Some time ago, I stumbled across the MapVIZ node in Maya and was surprised, that Softimage didn’t implement something like this in our beloved software package, XSI. Well, last weekend I decided to code it myself.
The first step to take, was to decipher the the file structure of the FG and Photon maps. Since the files are written in binary, this wasn’t that easy. But with the help of UltraEdit, a HEX editor for Windows, and some trial and error, the main file structure mystery was unveiled. Here is an example of how this looks like in a FG map:
The blue marked part is the file type and the version of MentalRay. The green part is a 32 bit integer value which is the total FG Point count. Next comes the FG Point itself. One FG point is represented in 104 bytes in total. That’s the first bright block. The first 12 bytes are the x, y and z coordinates in 32bit floating point numbers. And so on…
Final Gathering maps have another structure than Photon maps and thus it took me twice the time to build the file structure.
Once this was done, I had a little look into OpenGL programming and had a little talk to Andrea Interguglielmi. He helped me with the Logic behind the connection between XSI and OpenGL.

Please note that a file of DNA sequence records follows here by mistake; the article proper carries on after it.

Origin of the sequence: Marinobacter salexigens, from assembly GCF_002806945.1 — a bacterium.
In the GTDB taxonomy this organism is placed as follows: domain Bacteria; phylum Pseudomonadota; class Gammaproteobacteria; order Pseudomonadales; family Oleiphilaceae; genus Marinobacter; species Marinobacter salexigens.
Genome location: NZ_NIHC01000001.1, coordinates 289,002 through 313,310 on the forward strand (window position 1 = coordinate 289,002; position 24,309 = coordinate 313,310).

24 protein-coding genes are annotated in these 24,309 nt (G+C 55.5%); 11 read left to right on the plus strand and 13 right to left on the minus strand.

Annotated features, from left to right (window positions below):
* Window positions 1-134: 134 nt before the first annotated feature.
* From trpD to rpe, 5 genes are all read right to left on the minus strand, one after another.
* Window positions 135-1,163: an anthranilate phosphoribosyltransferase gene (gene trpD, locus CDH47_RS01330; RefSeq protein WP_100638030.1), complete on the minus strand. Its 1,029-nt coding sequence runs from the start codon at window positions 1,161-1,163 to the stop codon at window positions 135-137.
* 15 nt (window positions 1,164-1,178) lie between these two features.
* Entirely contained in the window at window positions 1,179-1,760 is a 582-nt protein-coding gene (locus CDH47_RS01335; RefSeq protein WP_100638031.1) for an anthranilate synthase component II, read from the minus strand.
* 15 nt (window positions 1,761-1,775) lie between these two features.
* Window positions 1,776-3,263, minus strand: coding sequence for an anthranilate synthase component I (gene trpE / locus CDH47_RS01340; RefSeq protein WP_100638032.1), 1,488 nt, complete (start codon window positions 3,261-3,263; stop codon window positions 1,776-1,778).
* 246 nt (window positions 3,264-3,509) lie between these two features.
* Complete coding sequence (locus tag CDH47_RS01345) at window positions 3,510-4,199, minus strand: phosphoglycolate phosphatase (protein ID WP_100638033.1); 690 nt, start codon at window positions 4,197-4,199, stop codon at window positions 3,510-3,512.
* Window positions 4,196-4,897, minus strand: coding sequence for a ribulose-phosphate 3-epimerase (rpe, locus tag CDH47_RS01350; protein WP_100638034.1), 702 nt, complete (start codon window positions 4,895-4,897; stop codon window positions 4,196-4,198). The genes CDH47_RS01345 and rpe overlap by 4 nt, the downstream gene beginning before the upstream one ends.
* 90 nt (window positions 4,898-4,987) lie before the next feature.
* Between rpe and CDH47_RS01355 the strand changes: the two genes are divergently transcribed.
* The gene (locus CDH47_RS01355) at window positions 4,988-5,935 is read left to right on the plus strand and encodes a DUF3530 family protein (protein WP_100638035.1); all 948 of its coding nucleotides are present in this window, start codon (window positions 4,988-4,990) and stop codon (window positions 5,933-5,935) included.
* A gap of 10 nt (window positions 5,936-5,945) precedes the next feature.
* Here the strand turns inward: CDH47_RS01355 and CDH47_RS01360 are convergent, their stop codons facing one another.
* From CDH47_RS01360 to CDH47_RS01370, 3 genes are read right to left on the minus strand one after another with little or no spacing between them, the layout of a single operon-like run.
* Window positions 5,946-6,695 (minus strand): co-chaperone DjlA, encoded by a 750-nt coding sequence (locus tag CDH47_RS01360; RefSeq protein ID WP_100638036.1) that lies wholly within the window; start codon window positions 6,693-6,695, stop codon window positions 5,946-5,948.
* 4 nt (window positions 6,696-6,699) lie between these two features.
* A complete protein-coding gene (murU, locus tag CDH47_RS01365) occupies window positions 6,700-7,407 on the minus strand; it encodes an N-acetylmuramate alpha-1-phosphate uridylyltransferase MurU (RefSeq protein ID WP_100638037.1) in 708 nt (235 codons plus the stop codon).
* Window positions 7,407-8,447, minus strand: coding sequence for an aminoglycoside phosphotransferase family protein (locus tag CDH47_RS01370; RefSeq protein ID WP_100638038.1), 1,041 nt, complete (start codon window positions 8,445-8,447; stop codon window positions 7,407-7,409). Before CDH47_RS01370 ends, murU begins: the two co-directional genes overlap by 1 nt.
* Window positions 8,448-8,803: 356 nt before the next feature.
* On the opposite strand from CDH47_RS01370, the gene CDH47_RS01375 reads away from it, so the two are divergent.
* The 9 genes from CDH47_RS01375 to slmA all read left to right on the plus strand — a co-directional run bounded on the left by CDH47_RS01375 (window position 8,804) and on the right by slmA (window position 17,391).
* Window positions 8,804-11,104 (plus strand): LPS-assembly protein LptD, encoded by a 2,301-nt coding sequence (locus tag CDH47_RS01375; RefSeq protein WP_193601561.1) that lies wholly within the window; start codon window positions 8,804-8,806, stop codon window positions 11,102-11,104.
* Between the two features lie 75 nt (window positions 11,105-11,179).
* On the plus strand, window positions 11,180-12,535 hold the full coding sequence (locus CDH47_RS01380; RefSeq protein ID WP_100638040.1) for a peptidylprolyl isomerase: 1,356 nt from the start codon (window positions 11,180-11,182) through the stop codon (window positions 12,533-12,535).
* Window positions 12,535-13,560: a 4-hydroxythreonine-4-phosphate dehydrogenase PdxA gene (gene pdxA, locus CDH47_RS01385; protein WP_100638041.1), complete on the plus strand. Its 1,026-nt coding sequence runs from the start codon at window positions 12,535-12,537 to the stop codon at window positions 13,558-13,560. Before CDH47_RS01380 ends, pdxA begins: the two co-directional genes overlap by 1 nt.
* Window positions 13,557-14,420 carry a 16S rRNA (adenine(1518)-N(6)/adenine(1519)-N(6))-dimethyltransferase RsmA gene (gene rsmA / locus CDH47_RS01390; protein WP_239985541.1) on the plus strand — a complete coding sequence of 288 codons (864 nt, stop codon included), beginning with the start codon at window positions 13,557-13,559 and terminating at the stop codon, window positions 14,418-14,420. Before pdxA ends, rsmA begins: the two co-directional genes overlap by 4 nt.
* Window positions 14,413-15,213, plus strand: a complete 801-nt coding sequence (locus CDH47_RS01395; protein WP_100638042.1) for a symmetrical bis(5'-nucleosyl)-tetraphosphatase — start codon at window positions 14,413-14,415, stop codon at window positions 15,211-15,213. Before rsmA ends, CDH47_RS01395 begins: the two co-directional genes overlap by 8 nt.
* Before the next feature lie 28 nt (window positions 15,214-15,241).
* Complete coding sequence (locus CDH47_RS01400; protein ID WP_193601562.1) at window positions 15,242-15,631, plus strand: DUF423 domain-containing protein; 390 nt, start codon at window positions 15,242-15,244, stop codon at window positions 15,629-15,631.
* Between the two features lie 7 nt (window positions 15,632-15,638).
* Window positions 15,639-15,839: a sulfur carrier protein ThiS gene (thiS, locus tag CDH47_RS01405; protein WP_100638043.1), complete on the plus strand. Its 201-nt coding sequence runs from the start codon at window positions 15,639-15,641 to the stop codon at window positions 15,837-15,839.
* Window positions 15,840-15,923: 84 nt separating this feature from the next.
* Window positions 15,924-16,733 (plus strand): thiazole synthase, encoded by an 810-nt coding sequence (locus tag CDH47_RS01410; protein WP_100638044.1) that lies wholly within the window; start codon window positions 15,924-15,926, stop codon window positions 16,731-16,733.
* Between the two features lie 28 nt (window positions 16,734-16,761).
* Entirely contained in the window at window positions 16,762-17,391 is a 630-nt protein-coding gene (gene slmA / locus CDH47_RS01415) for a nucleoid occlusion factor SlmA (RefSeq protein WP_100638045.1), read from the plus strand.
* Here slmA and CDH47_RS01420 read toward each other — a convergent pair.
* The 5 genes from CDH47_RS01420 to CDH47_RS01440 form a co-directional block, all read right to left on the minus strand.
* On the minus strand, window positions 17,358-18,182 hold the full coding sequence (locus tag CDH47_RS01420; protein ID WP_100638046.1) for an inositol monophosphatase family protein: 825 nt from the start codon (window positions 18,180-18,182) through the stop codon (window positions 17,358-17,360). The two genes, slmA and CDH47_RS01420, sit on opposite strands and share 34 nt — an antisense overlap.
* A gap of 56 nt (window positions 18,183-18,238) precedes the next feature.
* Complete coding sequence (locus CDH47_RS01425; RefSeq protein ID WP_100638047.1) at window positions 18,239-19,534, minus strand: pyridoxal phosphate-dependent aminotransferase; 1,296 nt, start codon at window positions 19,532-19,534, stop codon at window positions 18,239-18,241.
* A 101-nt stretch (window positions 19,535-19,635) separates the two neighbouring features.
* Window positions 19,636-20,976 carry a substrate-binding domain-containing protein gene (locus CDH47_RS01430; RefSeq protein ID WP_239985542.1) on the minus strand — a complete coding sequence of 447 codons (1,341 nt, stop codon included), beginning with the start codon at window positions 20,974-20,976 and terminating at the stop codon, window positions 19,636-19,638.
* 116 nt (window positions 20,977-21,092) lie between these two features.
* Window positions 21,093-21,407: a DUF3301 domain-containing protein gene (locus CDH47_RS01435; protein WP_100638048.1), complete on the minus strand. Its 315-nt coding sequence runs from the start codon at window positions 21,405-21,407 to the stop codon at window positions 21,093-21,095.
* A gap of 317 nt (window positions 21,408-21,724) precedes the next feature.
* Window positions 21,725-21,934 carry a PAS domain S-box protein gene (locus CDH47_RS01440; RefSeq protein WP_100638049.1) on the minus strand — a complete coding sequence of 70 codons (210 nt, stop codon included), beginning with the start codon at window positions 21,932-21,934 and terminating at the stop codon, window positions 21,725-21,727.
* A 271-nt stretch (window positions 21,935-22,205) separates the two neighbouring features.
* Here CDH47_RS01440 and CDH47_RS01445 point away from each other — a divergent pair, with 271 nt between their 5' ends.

What this tool does is in fact pretty simple. When the plugin is loaded, it registers a new DisplayCallback and allocates some basic memory. Then, after you select a map and press on the “Show Map” button, it reads the chosen file and creates an array of position and color values which are stored in the memory and then displayed through some basic OpenGL functions.
With this tool you have the ability to view your saved FG and Photon maps in your 3D-Viewport of XSI. After installation, you can find it under Get-> Property-> JV_MapMiner. It is provided as is and nobody is responsible in any way for any possible damage.
I hope this tool can help people to optimize their renderings and make their lives a little bit more comfortable.
You are welcome to send me bug-reports or suggestions.
Buddha 3D-Model courtesy of the Stanford Computer Graphics Laboratory.